Trans Mountain remains a profitable investment for Canadian taxpayers but changes in oil demand, construction delays and soaring costs could quickly change that assessment, says Canada’s budget watchdog.
New figures from the Office of the Parliamentary Budget Officer show the government-owned pipeline is still a profitable investment based on net present value calculations — measurements of an investment’s financial value over time. The PBO estimates that since the government purchased the pipeline in 2018 for $4.4 billion, its value has increased to $5 billion.
But as the Trans Mountain project proceeds with the expansion of its Edmonton-to-Burnaby, B.C. pipeline, the report warns that “risks and uncertainties” hang over its future viability.
The government-owned asset could become less viable if pipeline demand and construction costs and delays increase, the analysis shows. The pipeline’s financial outlook could worsen further, the report adds, due to economic uncertainties driven by the COVID-19 pandemic and the specific climate and environmental policies the federal government adopts to meet its net-zero greenhouse gas emissions target.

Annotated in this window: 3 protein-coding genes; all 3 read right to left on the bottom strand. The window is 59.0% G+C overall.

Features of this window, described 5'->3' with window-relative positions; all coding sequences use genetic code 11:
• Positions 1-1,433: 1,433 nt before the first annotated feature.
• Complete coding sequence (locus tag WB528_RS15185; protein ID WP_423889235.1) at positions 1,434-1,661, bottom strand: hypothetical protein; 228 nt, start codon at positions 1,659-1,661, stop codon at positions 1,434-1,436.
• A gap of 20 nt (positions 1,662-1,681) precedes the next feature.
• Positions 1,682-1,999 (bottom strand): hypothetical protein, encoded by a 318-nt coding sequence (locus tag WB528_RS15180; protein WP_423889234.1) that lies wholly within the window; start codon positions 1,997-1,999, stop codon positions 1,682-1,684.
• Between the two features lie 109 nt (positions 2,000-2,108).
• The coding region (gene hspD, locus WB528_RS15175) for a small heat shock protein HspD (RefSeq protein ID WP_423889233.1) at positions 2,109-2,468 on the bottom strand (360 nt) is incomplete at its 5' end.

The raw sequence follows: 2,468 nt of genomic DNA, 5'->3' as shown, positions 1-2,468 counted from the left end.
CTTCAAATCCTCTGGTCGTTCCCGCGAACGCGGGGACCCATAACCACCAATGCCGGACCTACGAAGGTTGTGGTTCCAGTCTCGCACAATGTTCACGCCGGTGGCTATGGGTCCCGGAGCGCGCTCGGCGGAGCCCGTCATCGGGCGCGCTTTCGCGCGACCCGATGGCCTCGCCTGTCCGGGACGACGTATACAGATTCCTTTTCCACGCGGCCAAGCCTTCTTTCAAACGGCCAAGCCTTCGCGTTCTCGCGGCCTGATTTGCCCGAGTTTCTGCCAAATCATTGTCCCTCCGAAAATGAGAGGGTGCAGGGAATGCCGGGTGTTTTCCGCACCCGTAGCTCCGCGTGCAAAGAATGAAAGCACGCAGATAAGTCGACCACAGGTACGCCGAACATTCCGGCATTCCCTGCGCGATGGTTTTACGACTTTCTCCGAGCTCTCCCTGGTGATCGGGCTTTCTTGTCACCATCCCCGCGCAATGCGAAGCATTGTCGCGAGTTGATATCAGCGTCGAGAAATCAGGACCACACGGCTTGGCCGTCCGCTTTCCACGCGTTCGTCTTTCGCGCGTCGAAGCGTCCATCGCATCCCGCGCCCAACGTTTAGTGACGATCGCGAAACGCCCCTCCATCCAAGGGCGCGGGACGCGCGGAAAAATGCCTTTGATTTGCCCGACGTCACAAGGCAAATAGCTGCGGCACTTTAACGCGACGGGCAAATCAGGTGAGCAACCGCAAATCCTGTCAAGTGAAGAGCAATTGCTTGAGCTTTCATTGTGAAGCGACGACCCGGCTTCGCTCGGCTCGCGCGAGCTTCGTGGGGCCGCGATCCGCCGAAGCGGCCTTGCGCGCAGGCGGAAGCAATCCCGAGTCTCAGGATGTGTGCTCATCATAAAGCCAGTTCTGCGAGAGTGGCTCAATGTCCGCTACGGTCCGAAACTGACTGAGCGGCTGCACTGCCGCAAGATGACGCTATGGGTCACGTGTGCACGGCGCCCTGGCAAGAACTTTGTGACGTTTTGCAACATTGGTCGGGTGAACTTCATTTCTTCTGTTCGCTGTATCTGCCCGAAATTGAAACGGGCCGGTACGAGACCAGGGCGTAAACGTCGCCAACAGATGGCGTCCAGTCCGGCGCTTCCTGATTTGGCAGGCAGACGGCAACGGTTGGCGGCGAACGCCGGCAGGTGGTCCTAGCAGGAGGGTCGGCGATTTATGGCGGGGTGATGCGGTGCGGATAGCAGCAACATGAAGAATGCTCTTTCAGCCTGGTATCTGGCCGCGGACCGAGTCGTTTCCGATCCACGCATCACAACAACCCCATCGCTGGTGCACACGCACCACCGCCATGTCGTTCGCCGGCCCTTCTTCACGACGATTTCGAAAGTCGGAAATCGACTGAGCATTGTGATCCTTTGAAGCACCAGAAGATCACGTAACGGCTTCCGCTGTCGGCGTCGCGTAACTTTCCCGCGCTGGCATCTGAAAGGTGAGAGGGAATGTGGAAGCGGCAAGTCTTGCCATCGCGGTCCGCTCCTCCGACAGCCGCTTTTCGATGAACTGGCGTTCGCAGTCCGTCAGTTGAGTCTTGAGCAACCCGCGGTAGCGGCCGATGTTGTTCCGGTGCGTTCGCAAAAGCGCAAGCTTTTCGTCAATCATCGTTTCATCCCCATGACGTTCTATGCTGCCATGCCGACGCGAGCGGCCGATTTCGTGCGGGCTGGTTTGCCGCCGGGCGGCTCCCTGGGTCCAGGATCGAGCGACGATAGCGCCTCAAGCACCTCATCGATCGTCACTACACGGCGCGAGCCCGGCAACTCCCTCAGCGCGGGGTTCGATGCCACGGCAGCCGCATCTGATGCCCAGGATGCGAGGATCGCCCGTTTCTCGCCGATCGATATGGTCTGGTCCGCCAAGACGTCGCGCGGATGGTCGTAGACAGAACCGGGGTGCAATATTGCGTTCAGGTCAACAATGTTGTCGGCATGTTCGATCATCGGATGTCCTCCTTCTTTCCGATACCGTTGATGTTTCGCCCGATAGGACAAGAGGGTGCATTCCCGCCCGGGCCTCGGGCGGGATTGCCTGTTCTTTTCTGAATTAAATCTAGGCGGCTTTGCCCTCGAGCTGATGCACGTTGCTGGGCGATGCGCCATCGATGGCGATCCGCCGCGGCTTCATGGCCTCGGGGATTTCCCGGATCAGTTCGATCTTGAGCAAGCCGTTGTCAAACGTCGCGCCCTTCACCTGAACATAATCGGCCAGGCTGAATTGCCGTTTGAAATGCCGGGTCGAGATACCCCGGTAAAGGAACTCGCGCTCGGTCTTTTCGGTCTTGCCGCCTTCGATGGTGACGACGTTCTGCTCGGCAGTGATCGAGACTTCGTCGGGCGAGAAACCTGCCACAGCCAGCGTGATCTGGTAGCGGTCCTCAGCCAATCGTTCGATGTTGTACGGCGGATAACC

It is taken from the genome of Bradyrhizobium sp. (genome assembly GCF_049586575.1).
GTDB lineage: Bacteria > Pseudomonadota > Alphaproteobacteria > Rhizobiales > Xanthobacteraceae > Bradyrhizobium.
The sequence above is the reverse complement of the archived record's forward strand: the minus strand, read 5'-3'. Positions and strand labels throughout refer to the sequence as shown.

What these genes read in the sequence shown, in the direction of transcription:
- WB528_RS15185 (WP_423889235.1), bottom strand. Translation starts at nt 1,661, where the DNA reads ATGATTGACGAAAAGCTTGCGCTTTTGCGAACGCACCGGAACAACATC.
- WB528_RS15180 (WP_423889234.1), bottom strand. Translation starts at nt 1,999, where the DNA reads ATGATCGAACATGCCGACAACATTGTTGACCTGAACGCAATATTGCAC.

For example, the report suggests that if the pipeline’s completion were to be delayed by just one year, the government could lose about $400 million of its purchase value. The pipeline also could lose millions or even billions of dollars more if other factors such as delays, soaring budgets and contract commitments change over time, the report says.
The Office of the Parliamentary Budget Officer (PBO) is an independent and non-partisan office of Parliament. It provides analyses of budgets and other financial and economic policies with national significance.
NDP MPs asked the PBO to provide an update on the costs of the Trans Mountain pipeline and expansion project in July. New Democrats Laurel Collins and Peter Julian asked for the review because of what they called “delays and rising costs during the pandemic.”
On Tuesday, Julian said investing more money in Trans Mountain would be a risky gamble for the Liberals.
“We’re simply calling on Mr. Trudeau today to stop rolling the dice on Trans Mountain,” he said. “What we really need to do is invest this money in clean energy production.”